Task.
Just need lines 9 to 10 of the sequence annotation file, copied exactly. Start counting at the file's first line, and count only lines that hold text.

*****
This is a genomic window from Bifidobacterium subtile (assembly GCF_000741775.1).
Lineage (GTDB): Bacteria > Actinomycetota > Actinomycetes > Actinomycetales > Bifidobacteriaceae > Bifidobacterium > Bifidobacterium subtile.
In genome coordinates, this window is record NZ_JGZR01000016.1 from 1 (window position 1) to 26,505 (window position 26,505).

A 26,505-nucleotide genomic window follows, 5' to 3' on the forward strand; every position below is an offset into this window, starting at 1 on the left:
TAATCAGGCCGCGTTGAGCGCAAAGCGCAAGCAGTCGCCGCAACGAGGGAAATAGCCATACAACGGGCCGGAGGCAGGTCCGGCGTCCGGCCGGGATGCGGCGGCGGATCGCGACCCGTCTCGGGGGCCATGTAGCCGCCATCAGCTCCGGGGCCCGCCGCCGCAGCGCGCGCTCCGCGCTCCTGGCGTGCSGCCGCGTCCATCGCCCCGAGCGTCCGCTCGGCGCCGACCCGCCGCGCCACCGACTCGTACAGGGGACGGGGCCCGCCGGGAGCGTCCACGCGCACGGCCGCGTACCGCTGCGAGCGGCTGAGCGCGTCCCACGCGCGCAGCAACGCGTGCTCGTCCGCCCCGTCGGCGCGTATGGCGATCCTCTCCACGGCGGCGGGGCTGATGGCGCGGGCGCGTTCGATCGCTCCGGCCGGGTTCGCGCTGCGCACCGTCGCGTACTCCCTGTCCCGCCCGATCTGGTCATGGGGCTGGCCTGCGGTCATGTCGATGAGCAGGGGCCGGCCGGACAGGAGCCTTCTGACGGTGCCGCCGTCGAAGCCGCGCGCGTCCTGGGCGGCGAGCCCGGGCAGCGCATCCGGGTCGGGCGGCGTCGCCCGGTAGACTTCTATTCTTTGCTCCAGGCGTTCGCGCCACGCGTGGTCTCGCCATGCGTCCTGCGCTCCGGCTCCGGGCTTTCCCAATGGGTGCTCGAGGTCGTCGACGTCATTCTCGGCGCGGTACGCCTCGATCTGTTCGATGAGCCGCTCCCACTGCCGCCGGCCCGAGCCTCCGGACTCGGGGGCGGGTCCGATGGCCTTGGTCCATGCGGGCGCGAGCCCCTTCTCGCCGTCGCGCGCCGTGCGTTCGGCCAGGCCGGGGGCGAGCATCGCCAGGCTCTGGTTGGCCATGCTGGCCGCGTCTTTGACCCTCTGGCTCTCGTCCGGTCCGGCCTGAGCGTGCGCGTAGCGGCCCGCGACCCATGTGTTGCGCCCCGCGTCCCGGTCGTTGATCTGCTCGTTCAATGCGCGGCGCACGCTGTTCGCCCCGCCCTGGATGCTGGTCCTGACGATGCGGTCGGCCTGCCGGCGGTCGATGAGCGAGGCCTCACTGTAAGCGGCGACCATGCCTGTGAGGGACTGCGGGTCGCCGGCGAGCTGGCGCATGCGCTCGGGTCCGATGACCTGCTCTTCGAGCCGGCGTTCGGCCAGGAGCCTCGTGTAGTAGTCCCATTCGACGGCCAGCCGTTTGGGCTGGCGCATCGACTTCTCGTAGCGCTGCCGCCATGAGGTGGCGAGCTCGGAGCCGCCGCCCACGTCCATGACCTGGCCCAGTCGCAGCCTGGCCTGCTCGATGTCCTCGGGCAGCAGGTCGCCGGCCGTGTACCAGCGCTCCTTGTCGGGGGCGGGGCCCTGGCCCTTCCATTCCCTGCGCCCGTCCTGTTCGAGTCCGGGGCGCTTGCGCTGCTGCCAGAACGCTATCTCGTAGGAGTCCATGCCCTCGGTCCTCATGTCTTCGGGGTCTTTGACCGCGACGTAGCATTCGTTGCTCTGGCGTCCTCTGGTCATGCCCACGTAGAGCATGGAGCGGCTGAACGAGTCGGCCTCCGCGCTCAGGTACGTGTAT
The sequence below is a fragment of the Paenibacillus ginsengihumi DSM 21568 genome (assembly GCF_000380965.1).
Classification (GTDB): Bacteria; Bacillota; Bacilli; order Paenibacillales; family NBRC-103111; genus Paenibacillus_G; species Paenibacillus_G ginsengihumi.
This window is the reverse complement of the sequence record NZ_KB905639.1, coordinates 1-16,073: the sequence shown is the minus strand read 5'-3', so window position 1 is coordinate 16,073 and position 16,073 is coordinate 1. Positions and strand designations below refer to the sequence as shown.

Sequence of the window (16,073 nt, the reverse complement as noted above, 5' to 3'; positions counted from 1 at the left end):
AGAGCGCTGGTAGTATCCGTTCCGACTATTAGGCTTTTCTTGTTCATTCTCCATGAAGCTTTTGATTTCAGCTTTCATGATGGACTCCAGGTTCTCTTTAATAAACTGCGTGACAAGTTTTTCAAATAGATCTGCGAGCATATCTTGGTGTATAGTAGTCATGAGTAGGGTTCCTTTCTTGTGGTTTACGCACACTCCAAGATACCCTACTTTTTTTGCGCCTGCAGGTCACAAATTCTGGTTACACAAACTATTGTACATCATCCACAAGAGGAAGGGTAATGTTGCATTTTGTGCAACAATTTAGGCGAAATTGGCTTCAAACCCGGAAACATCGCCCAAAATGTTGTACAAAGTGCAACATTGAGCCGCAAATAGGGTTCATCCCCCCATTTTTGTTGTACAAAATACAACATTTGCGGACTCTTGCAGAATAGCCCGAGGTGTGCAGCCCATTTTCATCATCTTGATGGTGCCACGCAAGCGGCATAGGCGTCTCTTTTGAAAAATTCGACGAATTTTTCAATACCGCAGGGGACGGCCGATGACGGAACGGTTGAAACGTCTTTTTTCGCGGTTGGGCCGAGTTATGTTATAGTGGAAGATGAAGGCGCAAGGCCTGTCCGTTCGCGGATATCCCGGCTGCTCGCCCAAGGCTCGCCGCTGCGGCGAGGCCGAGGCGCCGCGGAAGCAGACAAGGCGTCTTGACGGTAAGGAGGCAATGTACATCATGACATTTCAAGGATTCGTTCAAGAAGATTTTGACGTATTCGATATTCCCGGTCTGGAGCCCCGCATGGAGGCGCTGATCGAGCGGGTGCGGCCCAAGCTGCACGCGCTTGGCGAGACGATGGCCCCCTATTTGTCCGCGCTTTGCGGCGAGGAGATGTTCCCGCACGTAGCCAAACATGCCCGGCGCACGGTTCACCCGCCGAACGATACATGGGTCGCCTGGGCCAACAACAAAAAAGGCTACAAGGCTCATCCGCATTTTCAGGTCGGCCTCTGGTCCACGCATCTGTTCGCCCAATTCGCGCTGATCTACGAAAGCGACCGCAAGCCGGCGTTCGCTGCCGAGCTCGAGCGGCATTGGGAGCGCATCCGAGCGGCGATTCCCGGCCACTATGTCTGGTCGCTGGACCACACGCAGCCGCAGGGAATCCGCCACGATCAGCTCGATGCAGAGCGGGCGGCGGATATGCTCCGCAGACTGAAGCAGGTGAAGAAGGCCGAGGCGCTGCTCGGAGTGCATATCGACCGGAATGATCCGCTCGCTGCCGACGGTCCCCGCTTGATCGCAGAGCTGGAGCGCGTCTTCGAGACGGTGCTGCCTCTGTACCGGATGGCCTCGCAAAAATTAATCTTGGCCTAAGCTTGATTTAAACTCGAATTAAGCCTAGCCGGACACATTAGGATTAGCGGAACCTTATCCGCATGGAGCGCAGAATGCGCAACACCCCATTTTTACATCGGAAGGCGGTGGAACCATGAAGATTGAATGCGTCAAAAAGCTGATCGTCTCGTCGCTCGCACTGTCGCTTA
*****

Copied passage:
Sequence of the window (16,073 nt, the reverse complement as noted above, 5' to 3'; positions counted from 1 at the left end):
AGAGCGCTGGTAGTATCCGTTCCGACTATTAGGCTTTTCTTGTTCATTCTCCATGAAGCTTTTGATTTCAGCTTTCATGATGGACTCCAGGTTCTCTTTAATAAACTGCGTGACAAGTTTTTCAAATAGATCTGCGAGCATATCTTGGTGTATAGTAGTCATGAGTAGGGTTCCTTTCTTGTGGTTTACGCACACTCCAAGATACCCTACTTTTTTTGCGCCTGCAGGTCACAAATTCTGGTTACACAAACTATTGTACATCATCCACAAGAGGAAGGGTAATGTTGCATTTTGTGCAACAATTTAGGCGAAATTGGCTTCAAACCCGGAAACATCGCCCAAAATGTTGTACAAAGTGCAACATTGAGCCGCAAATAGGGTTCATCCCCCCATTTTTGTTGTACAAAATACAACATTTGCGGACTCTTGCAGAATAGCCCGAGGTGTGCAGCCCATTTTCATCATCTTGATGGTGCCACGCAAGCGGCATAGGCGTCTCTTTTGAAAAATTCGACGAATTTTTCAATACCGCAGGGGACGGCCGATGACGGAACGGTTGAAACGTCTTTTTTCGCGGTTGGGCCGAGTTATGTTATAGTGGAAGATGAAGGCGCAAGGCCTGTCCGTTCGCGGATATCCCGGCTGCTCGCCCAAGGCTCGCCGCTGCGGCGAGGCCGAGGCGCCGCGGAAGCAGACAAGGCGTCTTGACGGTAAGGAGGCAATGTACATCATGACATTTCAAGGATTCGTTCAAGAAGATTTTGACGTATTCGATATTCCCGGTCTGGAGCCCCGCATGGAGGCGCTGATCGAGCGGGTGCGGCCCAAGCTGCACGCGCTTGGCGAGACGATGGCCCCCTATTTGTCCGCGCTTTGCGGCGAGGAGATGTTCCCGCACGTAGCCAAACATGCCCGGCGCACGGTTCACCCGCCGAACGATACATGGGTCGCCTGGGCCAACAACAAAAAAGGCTACAAGGCTCATCCGCATTTTCAGGTCGGCCTCTGGTCCACGCATCTGTTCGCCCAATTCGCGCTGATCTACGAAAGCGACCGCAAGCCGGCGTTCGCTGCCGAGCTCGAGCGGCATTGGGAGCGCATCCGAGCGGCGATTCCCGGCCACTATGTCTGGTCGCTGGACCACACGCAGCCGCAGGGAATCCGCCACGATCAGCTCGATGCAGAGCGGGCGGCGGATATGCTCCGCAGACTGAAGCAGGTGAAGAAGGCCGAGGCGCTGCTCGGAGTGCATATCGACCGGAATGATCCGCTCGCTGCCGACGGTCCCCGCTTGATCGCAGAGCTGGAGCGCGTCTTCGAGACGGTGCTGCCTCTGTACCGGATGGCCTCGCAAAAATTAATCTTGGCCTAAGCTTGATTTAAACTCGAATTAAGCCTAGCCGGACACATTAGGATTAGCGGAACCTTATCCGCATGGAGCGCAGAATGCGCAACACCCCATTTTTACATCGGAAGGCGGTGGAACCATGAAGATTGAATGCGTCAAAAAGCTGATCGTCTCGTCGCTCGCACTGTCGCTTA